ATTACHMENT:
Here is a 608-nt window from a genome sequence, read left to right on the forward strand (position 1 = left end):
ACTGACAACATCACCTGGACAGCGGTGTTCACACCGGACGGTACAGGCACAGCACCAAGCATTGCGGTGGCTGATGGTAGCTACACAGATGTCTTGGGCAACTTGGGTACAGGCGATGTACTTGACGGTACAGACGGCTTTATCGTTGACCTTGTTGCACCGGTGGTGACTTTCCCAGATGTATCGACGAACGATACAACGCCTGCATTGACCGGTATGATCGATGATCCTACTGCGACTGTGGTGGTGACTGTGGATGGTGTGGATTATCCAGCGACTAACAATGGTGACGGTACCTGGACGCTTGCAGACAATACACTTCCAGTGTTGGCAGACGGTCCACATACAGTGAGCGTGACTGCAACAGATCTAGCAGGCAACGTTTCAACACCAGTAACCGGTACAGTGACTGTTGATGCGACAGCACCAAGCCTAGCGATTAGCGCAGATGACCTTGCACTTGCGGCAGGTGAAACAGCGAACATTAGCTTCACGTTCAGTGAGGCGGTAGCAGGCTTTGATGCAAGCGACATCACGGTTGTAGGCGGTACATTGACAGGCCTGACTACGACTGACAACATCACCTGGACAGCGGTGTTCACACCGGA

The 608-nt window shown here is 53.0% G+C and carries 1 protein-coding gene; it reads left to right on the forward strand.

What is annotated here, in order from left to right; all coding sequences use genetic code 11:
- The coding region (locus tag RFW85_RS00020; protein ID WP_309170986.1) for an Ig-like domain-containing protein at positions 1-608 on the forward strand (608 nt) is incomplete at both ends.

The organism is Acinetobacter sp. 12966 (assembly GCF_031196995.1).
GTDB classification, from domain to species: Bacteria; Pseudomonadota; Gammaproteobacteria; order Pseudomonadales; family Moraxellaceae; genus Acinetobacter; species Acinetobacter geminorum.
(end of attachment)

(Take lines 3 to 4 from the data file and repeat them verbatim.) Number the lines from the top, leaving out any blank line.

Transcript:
The 608-nt window shown here is 53.0% G+C and carries 1 protein-coding gene; it reads left to right on the forward strand.

What is annotated here, in order from left to right; all coding sequences use genetic code 11: